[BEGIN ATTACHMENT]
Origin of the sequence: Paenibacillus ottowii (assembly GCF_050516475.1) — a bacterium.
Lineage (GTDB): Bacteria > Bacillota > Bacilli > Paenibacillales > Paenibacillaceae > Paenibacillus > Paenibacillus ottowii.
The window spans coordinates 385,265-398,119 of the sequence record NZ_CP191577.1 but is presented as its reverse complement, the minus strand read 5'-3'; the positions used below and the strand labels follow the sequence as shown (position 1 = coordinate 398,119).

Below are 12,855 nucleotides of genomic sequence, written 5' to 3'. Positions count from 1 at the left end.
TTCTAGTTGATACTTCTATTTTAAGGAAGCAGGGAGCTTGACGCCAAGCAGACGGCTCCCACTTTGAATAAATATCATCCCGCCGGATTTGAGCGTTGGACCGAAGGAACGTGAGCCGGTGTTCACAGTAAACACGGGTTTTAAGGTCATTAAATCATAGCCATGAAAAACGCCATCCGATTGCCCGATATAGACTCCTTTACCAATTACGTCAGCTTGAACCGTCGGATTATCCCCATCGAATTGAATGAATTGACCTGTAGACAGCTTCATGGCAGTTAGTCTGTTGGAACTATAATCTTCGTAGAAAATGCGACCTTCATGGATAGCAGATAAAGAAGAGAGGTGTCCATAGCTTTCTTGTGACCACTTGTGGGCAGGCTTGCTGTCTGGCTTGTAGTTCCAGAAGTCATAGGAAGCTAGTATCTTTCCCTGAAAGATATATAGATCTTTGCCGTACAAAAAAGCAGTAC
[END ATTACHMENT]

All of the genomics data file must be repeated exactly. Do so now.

Origin of the sequence: Paenibacillus ottowii (assembly GCF_050516475.1) — a bacterium.
Lineage (GTDB): Bacteria > Bacillota > Bacilli > Paenibacillales > Paenibacillaceae > Paenibacillus > Paenibacillus ottowii.
The window spans coordinates 385,265-398,119 of the sequence record NZ_CP191577.1 but is presented as its reverse complement, the minus strand read 5'-3'; the positions used below and the strand labels follow the sequence as shown (position 1 = coordinate 398,119).

Below are 12,855 nucleotides of genomic sequence, written 5' to 3'. Positions count from 1 at the left end.
TTCTAGTTGATACTTCTATTTTAAGGAAGCAGGGAGCTTGACGCCAAGCAGACGGCTCCCACTTTGAATAAATATCATCCCGCCGGATTTGAGCGTTGGACCGAAGGAACGTGAGCCGGTGTTCACAGTAAACACGGGTTTTAAGGTCATTAAATCATAGCCATGAAAAACGCCATCCGATTGCCCGATATAGACTCCTTTACCAATTACGTCAGCTTGAACCGTCGGATTATCCCCATCGAATTGAATGAATTGACCTGTAGACAGCTTCATGGCAGTTAGTCTGTTGGAACTATAATCTTCGTAGAAAATGCGACCTTCATGGATAGCAGATAAAGAAGAGAGGTGTCCATAGCTTTCTTGTGACCACTTGTGGGCAGGCTTGCTGTCTGGCTTGTAGTTCCAGAAGTCATAGGAAGCTAGTATCTTTCCCTGAAAGATATATAGATCTTTGCCGTACAAAAAAGCAGTAC